Optimism about our personal finances is failing, according to a Creighton University survey, and consumers are again becoming hesitant to spend. Based on the monthly poll, Creighton economist Ernie Goss says the economies in Iowa and in the Midwest are continuing to show signs of a solid recovery. However, he says inaction by Congress to extend Bush-era tax cuts could put us back on the road to ruin.
“Gridlock, in this case, is not good,” Goss says. “We have gridlock, we’re talking about a massive tax increase going into effect January 1 and that will slow the economy. That has the potential to pull down growth significantly and even potentially to push us back into a recession.” Goss says the September survey of nearly 700 business leaders in Iowa and eight other states finds Iowa’s economy growing — for the ninth straight month.
That could quickly change, he says, if our elected leaders in Washington, D.C. fail to move on the tax issue. “I’m crossing my fingers that the Congress comes back after the elections in early November and continues at least a large share of those tax cuts,” Goss says. “We’ll have to wait and see.” Among the sticking points in Congress, Democrats say the tax cuts should only be extended to “middle class”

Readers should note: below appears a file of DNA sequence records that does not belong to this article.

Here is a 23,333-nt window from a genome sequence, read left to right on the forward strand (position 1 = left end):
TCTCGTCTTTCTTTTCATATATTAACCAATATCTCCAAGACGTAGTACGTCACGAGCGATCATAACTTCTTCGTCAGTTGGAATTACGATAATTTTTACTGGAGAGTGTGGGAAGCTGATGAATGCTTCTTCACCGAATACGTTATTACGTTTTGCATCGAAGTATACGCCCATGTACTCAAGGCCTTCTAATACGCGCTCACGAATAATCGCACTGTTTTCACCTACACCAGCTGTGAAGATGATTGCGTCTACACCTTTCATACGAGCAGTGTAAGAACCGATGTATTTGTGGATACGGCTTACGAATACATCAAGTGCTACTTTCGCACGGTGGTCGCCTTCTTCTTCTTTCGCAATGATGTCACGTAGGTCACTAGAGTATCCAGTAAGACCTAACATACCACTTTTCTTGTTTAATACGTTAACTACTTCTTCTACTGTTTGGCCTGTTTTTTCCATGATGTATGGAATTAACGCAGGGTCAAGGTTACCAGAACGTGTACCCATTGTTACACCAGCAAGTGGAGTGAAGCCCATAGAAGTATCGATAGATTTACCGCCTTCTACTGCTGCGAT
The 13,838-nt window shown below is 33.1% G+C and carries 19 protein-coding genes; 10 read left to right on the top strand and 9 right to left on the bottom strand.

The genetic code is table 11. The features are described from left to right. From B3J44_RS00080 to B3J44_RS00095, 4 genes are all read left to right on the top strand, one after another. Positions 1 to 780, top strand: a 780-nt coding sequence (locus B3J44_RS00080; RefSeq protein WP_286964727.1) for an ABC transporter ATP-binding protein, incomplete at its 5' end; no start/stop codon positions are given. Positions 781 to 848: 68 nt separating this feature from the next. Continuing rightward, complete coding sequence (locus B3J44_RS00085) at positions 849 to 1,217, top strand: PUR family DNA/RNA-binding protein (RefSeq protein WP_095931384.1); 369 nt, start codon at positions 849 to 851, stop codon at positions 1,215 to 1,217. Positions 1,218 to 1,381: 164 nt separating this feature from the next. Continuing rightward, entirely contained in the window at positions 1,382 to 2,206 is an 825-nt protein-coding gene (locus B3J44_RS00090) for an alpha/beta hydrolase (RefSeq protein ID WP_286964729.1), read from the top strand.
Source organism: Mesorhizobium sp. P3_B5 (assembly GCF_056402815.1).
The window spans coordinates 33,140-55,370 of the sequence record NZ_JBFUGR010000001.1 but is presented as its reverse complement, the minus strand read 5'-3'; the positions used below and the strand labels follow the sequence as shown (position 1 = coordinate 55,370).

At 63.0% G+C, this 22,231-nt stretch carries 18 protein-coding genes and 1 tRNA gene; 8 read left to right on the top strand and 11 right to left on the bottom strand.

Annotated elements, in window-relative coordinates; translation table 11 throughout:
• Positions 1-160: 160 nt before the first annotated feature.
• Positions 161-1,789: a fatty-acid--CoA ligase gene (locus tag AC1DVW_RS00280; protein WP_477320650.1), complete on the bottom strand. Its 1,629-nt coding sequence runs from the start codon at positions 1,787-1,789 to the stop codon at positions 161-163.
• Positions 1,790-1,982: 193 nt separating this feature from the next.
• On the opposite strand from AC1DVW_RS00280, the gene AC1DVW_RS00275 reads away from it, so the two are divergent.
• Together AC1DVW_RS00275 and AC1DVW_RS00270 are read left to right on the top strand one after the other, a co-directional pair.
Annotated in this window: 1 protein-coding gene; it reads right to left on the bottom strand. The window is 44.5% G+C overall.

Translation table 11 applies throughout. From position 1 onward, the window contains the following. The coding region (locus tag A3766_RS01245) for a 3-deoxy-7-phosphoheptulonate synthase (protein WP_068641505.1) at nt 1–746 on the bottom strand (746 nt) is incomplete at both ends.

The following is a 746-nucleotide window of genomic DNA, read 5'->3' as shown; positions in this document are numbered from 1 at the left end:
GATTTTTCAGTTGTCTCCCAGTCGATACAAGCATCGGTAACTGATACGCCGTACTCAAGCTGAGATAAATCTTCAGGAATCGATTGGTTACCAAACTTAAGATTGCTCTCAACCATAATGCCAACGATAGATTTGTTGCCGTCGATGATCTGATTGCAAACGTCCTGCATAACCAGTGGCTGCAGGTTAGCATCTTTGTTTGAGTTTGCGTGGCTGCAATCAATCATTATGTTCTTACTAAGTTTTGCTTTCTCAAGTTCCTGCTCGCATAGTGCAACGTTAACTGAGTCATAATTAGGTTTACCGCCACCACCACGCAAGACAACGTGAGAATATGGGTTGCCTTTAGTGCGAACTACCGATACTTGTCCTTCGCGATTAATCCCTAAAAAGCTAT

Americans, those making under $250,000 a year. Republicans want the tax cuts fully extended, arguing, many of the higher wage earners run small businesses which are key to creating jobs and helping the nation’s economy recover. Politics aside, Goss says a threatened tax hike will keep people from spending, which is critical as we head into the key holiday sales months.
Goss says, “It’s a massive, mammoth tax increase and that’s affecting how businesses see the outlook and, of course, even though I’m saying this economy is looking much better, it’s still a fragile economy and it’s still not the time to be raising taxes.” According to Goss, Iowa lost more than 53,000 jobs during the official national recession, and since the recession officially ended in June of 2009, the state lost another thousand jobs.
“In terms of jobs,” Goss says, “I do not expect Iowa to be back to pre-recession levels until the end of 2011 or the first quarter of 2012.”